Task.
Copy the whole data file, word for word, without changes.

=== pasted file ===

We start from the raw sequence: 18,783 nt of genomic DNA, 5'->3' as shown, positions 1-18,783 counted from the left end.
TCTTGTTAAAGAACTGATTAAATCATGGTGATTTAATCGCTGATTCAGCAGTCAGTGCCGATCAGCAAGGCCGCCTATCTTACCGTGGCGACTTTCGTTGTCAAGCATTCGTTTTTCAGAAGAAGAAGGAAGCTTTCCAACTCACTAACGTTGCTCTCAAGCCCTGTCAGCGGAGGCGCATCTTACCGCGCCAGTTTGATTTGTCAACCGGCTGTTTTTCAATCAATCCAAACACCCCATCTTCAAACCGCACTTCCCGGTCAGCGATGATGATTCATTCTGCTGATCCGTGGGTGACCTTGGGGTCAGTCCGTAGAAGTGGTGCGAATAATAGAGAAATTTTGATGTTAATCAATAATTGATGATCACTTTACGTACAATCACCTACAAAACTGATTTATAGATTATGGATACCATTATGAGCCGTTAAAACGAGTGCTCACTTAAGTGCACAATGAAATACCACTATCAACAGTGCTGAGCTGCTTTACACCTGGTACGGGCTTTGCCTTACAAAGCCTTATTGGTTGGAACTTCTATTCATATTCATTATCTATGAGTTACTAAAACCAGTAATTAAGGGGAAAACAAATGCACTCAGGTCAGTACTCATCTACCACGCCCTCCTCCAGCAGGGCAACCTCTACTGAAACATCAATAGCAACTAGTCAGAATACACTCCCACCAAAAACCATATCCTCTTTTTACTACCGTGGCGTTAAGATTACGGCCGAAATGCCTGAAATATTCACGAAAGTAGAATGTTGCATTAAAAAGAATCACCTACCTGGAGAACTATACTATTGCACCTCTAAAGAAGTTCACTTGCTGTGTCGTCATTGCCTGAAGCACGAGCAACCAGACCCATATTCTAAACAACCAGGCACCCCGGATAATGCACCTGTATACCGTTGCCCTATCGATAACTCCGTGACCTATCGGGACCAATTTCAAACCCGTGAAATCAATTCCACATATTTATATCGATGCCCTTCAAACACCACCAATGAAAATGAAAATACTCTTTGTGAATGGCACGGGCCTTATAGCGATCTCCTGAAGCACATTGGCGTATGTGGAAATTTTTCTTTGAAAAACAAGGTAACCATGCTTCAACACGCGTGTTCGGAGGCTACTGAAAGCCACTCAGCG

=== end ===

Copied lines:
We start from the raw sequence: 18,783 nt of genomic DNA, 5'->3' as shown, positions 1-18,783 counted from the left end.
TCTTGTTAAAGAACTGATTAAATCATGGTGATTTAATCGCTGATTCAGCAGTCAGTGCCGATCAGCAAGGCCGCCTATCTTACCGTGGCGACTTTCGTTGTCAAGCATTCGTTTTTCAGAAGAAGAAGGAAGCTTTCCAACTCACTAACGTTGCTCTCAAGCCCTGTCAGCGGAGGCGCATCTTACCGCGCCAGTTTGATTTGTCAACCGGCTGTTTTTCAATCAATCCAAACACCCCATCTTCAAACCGCACTTCCCGGTCAGCGATGATGATTCATTCTGCTGATCCGTGGGTGACCTTGGGGTCAGTCCGTAGAAGTGGTGCGAATAATAGAGAAATTTTGATGTTAATCAATAATTGATGATCACTTTACGTACAATCACCTACAAAACTGATTTATAGATTATGGATACCATTATGAGCCGTTAAAACGAGTGCTCACTTAAGTGCACAATGAAATACCACTATCAACAGTGCTGAGCTGCTTTACACCTGGTACGGGCTTTGCCTTACAAAGCCTTATTGGTTGGAACTTCTATTCATATTCATTATCTATGAGTTACTAAAACCAGTAATTAAGGGGAAAACAAATGCACTCAGGTCAGTACTCATCTACCACGCCCTCCTCCAGCAGGGCAACCTCTACTGAAACATCAATAGCAACTAGTCAGAATACACTCCCACCAAAAACCATATCCTCTTTTTACTACCGTGGCGTTAAGATTACGGCCGAAATGCCTGAAATATTCACGAAAGTAGAATGTTGCATTAAAAAGAATCACCTACCTGGAGAACTATACTATTGCACCTCTAAAGAAGTTCACTTGCTGTGTCGTCATTGCCTGAAGCACGAGCAACCAGACCCATATTCTAAACAACCAGGCACCCCGGATAATGCACCTGTATACCGTTGCCCTATCGATAACTCCGTGACCTATCGGGACCAATTTCAAACCCGTGAAATCAATTCCACATATTTATATCGATGCCCTTCAAACACCACCAATGAAAATGAAAATACTCTTTGTGAATGGCACGGGCCTTATAGCGATCTCCTGAAGCACATTGGCGTATGTGGAAATTTTTCTTTGAAAAACAAGGTAACCATGCTTCAACACGCGTGTTCGGAGGCTACTGAAAGCCACTCAGCG